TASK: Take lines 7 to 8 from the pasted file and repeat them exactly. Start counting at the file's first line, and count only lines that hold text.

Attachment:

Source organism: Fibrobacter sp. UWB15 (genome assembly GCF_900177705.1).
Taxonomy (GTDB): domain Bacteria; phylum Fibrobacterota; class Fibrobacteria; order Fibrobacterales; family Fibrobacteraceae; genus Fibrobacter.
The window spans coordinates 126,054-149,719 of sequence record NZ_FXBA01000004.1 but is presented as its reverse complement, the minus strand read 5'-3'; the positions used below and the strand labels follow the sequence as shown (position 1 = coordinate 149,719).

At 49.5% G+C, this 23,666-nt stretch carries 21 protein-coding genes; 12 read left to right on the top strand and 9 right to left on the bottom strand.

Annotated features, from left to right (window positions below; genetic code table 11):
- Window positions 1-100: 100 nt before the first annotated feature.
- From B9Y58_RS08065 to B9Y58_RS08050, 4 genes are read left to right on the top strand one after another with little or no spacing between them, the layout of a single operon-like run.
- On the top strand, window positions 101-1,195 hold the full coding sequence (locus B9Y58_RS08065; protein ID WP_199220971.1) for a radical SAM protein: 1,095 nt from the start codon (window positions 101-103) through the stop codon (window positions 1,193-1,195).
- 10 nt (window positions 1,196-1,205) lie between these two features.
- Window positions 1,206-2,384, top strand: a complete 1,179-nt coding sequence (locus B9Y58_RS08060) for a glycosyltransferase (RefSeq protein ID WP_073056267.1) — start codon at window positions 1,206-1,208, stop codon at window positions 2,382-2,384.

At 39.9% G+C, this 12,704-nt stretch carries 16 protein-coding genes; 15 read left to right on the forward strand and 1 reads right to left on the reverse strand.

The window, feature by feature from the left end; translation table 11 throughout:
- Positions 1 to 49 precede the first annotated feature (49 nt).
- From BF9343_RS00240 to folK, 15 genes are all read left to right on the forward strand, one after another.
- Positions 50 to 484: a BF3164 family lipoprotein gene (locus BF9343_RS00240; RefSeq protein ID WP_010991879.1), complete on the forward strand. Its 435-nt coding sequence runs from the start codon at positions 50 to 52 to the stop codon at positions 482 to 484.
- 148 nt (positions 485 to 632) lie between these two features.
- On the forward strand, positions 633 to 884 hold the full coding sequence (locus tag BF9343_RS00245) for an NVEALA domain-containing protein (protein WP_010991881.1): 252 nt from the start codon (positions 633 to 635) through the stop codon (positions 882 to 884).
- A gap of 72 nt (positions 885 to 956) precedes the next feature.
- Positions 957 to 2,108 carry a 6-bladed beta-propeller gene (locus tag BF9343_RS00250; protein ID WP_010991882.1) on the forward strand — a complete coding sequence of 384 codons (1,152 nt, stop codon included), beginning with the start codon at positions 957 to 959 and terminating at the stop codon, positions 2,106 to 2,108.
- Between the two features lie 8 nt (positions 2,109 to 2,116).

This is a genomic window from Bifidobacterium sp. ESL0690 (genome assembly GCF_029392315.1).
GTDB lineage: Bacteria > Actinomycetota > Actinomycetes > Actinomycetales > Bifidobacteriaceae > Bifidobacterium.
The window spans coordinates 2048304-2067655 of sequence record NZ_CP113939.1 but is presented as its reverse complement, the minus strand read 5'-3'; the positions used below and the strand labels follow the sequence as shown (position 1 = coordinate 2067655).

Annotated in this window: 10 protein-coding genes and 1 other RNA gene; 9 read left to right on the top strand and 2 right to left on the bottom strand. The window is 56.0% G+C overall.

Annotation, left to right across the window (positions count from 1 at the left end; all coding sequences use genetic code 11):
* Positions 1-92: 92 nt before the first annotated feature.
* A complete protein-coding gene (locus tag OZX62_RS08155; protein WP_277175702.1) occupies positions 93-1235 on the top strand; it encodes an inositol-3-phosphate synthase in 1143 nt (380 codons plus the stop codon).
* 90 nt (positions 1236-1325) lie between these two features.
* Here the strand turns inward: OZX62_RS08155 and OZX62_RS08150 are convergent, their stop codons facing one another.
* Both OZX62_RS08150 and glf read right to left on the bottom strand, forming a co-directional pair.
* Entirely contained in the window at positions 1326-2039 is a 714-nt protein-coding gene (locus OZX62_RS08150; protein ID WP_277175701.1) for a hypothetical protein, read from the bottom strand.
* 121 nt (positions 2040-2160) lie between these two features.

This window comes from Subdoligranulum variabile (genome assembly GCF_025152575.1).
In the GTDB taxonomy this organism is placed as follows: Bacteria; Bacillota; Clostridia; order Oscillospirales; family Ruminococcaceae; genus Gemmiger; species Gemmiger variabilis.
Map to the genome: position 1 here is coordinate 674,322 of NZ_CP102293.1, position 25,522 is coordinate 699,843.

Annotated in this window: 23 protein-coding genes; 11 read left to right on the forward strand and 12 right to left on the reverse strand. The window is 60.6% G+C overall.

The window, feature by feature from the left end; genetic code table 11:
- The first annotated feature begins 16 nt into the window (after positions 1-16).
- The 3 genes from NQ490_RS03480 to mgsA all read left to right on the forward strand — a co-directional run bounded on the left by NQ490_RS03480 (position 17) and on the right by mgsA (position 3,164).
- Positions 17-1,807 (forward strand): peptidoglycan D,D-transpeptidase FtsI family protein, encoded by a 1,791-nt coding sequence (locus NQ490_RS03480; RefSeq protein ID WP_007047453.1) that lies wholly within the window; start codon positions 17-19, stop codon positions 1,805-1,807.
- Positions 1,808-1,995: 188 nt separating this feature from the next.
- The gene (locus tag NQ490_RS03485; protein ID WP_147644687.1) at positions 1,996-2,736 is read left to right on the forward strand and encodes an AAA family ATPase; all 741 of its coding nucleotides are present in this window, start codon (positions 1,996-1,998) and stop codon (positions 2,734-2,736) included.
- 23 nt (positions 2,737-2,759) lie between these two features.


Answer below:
- From B9Y58_RS08065 to B9Y58_RS08050, 4 genes are read left to right on the top strand one after another with little or no spacing between them, the layout of a single operon-like run.
- On the top strand, window positions 101-1,195 hold the full coding sequence (locus B9Y58_RS08065; protein ID WP_199220971.1) for a radical SAM protein: 1,095 nt from the start codon (window positions 101-103) through the stop codon (window positions 1,193-1,195).